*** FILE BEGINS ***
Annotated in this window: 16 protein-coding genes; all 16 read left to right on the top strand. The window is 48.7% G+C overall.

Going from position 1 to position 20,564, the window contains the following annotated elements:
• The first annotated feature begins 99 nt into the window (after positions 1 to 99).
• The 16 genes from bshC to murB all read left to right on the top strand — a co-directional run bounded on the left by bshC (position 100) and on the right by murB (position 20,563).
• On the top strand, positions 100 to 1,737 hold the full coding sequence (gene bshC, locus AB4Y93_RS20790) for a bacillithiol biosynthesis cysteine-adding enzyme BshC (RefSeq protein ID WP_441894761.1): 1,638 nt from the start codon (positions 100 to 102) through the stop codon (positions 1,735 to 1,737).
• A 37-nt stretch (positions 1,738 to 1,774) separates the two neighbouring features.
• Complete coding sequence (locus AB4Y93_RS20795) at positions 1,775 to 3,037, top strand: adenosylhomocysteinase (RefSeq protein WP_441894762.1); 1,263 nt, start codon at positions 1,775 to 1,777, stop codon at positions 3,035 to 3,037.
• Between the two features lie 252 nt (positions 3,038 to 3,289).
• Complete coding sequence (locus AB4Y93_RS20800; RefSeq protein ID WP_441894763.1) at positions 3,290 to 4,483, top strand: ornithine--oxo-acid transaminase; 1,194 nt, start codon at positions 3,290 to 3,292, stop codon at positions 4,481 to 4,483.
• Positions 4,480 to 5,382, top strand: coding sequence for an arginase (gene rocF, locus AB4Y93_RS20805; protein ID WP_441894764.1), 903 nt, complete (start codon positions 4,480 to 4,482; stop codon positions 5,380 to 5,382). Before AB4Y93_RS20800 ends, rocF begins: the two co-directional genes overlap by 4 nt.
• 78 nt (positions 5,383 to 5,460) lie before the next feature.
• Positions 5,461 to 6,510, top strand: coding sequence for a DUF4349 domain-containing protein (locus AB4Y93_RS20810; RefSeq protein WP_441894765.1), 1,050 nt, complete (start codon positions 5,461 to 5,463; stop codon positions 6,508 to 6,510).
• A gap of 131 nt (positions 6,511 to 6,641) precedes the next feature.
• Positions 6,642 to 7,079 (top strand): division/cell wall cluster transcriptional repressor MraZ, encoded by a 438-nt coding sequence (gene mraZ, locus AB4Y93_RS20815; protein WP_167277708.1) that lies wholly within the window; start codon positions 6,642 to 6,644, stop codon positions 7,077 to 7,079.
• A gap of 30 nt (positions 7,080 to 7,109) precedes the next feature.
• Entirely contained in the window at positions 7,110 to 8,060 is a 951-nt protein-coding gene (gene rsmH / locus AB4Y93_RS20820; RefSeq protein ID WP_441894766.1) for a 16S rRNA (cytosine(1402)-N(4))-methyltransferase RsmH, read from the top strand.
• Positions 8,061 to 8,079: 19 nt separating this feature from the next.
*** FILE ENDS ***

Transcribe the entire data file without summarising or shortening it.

Annotated in this window: 16 protein-coding genes; all 16 read left to right on the top strand. The window is 48.7% G+C overall.

Going from position 1 to position 20,564, the window contains the following annotated elements:
• The first annotated feature begins 99 nt into the window (after positions 1 to 99).
• The 16 genes from bshC to murB all read left to right on the top strand — a co-directional run bounded on the left by bshC (position 100) and on the right by murB (position 20,563).
• On the top strand, positions 100 to 1,737 hold the full coding sequence (gene bshC, locus AB4Y93_RS20790) for a bacillithiol biosynthesis cysteine-adding enzyme BshC (RefSeq protein ID WP_441894761.1): 1,638 nt from the start codon (positions 100 to 102) through the stop codon (positions 1,735 to 1,737).
• A 37-nt stretch (positions 1,738 to 1,774) separates the two neighbouring features.
• Complete coding sequence (locus AB4Y93_RS20795) at positions 1,775 to 3,037, top strand: adenosylhomocysteinase (RefSeq protein WP_441894762.1); 1,263 nt, start codon at positions 1,775 to 1,777, stop codon at positions 3,035 to 3,037.
• Between the two features lie 252 nt (positions 3,038 to 3,289).
• Complete coding sequence (locus AB4Y93_RS20800; RefSeq protein ID WP_441894763.1) at positions 3,290 to 4,483, top strand: ornithine--oxo-acid transaminase; 1,194 nt, start codon at positions 3,290 to 3,292, stop codon at positions 4,481 to 4,483.
• Positions 4,480 to 5,382, top strand: coding sequence for an arginase (gene rocF, locus AB4Y93_RS20805; protein ID WP_441894764.1), 903 nt, complete (start codon positions 4,480 to 4,482; stop codon positions 5,380 to 5,382). Before AB4Y93_RS20800 ends, rocF begins: the two co-directional genes overlap by 4 nt.
• 78 nt (positions 5,383 to 5,460) lie before the next feature.
• Positions 5,461 to 6,510, top strand: coding sequence for a DUF4349 domain-containing protein (locus AB4Y93_RS20810; RefSeq protein WP_441894765.1), 1,050 nt, complete (start codon positions 5,461 to 5,463; stop codon positions 6,508 to 6,510).
• A gap of 131 nt (positions 6,511 to 6,641) precedes the next feature.
• Positions 6,642 to 7,079 (top strand): division/cell wall cluster transcriptional repressor MraZ, encoded by a 438-nt coding sequence (gene mraZ, locus AB4Y93_RS20815; protein WP_167277708.1) that lies wholly within the window; start codon positions 6,642 to 6,644, stop codon positions 7,077 to 7,079.
• A gap of 30 nt (positions 7,080 to 7,109) precedes the next feature.
• Entirely contained in the window at positions 7,110 to 8,060 is a 951-nt protein-coding gene (gene rsmH / locus AB4Y93_RS20820; RefSeq protein ID WP_441894766.1) for a 16S rRNA (cytosine(1402)-N(4))-methyltransferase RsmH, read from the top strand.
• Positions 8,061 to 8,079: 19 nt separating this feature from the next.